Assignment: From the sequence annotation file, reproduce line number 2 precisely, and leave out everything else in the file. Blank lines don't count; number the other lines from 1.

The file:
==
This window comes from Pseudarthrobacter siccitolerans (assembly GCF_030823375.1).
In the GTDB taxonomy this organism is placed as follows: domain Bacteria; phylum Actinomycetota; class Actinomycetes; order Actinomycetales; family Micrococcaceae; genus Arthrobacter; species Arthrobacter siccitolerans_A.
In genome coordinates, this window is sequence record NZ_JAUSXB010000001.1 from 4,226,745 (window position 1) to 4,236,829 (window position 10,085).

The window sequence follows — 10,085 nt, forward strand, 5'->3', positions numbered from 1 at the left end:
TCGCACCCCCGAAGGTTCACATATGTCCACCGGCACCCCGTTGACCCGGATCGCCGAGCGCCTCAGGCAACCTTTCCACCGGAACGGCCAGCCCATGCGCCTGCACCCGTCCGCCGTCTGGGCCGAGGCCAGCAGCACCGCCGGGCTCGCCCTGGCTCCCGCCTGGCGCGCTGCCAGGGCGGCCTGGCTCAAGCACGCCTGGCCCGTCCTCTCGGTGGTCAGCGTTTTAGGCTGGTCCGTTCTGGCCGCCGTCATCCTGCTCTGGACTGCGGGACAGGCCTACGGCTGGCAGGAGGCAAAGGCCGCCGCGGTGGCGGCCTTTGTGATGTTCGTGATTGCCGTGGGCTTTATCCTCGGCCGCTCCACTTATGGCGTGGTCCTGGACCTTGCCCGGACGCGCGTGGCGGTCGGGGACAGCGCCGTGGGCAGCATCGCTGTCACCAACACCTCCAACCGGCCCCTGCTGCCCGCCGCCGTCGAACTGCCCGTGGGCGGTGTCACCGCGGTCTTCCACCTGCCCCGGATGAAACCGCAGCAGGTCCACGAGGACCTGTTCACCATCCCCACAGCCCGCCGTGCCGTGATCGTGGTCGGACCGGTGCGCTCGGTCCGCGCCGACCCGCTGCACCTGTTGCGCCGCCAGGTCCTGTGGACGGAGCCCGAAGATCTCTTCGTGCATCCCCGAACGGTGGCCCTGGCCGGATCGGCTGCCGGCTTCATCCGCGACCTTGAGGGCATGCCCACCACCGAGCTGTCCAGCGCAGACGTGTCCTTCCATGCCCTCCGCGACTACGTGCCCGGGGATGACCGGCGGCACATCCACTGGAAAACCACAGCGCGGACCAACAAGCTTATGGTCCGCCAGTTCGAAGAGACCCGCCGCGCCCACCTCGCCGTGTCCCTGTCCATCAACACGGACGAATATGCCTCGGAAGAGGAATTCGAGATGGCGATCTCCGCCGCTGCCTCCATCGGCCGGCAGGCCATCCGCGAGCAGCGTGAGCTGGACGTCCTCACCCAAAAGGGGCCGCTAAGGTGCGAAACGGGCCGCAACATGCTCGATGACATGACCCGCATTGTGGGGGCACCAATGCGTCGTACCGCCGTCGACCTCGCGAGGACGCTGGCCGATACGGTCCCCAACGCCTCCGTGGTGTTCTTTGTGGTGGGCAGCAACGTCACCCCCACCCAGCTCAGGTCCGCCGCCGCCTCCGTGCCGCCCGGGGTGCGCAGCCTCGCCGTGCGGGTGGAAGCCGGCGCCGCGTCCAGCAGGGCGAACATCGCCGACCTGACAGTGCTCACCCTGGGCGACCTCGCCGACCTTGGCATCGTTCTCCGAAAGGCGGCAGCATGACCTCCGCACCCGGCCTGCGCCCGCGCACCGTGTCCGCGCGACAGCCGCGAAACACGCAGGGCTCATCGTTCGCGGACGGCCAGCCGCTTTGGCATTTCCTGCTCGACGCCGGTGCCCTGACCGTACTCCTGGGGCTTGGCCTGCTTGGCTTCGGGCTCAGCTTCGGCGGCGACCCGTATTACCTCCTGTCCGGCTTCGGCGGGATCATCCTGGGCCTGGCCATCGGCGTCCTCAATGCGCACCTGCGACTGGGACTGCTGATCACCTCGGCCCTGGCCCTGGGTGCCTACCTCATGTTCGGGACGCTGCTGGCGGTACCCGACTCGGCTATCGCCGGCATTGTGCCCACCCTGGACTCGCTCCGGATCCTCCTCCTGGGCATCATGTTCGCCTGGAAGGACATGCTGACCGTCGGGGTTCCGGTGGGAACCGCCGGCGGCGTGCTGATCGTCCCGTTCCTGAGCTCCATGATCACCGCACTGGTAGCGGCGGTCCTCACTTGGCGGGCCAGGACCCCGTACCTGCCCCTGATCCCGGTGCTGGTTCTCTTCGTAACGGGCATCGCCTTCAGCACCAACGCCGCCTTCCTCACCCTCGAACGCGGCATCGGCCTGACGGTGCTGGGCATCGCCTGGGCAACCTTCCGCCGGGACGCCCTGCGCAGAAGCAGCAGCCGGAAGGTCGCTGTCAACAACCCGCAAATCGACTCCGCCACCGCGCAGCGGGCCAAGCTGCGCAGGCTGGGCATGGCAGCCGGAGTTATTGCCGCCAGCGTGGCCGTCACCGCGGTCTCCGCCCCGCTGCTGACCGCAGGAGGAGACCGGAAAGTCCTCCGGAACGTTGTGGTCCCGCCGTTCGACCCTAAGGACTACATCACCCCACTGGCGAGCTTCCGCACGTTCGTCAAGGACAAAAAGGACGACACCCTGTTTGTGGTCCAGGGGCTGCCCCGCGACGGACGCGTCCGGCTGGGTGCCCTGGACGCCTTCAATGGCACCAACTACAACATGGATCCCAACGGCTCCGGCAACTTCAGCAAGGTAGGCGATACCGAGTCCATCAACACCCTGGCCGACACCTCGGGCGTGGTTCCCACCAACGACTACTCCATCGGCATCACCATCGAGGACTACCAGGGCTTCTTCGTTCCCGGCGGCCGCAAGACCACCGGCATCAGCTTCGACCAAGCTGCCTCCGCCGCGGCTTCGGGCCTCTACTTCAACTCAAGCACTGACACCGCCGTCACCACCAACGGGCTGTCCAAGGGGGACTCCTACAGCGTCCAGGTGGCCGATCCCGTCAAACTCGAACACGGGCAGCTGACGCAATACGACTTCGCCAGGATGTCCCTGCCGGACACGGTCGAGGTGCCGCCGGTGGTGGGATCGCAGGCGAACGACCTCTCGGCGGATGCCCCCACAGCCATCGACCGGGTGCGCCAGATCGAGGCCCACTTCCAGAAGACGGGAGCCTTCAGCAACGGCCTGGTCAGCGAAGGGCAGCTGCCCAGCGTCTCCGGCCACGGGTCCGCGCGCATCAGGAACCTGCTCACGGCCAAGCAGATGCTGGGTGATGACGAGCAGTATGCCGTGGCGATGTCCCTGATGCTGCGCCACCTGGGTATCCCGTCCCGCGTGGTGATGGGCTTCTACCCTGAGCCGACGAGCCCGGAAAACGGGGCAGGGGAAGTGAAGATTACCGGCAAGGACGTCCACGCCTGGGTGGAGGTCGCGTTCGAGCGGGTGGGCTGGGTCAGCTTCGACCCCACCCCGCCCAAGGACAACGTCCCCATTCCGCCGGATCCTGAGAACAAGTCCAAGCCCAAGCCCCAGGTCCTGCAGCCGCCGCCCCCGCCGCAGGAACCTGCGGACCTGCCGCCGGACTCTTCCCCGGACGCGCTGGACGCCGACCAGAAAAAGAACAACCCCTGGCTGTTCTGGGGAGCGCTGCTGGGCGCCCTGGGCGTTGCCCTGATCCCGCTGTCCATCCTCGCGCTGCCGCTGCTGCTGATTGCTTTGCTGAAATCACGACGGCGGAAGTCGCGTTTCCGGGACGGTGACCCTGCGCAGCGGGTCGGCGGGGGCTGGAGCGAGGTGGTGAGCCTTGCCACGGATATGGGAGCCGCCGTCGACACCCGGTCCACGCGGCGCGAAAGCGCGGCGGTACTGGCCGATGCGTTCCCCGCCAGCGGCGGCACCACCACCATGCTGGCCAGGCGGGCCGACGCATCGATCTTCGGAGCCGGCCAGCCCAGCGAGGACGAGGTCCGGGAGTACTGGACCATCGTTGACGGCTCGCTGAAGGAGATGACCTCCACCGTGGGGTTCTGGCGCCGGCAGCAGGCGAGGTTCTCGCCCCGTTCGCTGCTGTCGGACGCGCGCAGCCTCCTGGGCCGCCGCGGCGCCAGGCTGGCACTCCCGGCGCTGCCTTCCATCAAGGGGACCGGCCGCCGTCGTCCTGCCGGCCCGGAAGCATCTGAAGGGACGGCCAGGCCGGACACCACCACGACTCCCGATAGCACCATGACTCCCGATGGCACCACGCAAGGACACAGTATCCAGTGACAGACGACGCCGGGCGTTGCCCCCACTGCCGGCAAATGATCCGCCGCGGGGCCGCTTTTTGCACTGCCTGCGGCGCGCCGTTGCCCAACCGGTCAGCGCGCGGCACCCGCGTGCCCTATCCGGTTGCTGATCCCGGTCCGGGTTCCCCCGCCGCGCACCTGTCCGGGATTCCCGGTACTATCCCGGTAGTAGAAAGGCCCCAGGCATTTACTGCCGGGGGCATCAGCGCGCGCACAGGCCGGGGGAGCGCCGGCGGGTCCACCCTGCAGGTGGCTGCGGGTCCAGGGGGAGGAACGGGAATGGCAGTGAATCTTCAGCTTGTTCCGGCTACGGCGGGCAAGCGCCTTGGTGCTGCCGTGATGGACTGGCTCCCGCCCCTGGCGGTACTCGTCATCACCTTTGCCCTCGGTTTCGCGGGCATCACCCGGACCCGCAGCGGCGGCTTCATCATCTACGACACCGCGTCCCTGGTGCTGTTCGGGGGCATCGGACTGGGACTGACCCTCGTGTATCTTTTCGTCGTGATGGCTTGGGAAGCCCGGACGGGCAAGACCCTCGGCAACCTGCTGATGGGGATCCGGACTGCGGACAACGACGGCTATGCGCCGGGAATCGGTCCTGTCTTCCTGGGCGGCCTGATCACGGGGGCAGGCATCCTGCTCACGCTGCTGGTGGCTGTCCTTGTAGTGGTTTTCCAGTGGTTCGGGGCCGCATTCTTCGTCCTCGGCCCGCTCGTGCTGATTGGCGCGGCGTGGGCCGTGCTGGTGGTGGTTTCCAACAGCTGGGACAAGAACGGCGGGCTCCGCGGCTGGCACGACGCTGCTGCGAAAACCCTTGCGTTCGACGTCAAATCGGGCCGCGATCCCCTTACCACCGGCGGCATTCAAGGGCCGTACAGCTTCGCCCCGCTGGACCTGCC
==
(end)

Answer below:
In the GTDB taxonomy this organism is placed as follows: domain Bacteria; phylum Actinomycetota; class Actinomycetes; order Actinomycetales; family Micrococcaceae; genus Arthrobacter; species Arthrobacter siccitolerans_A.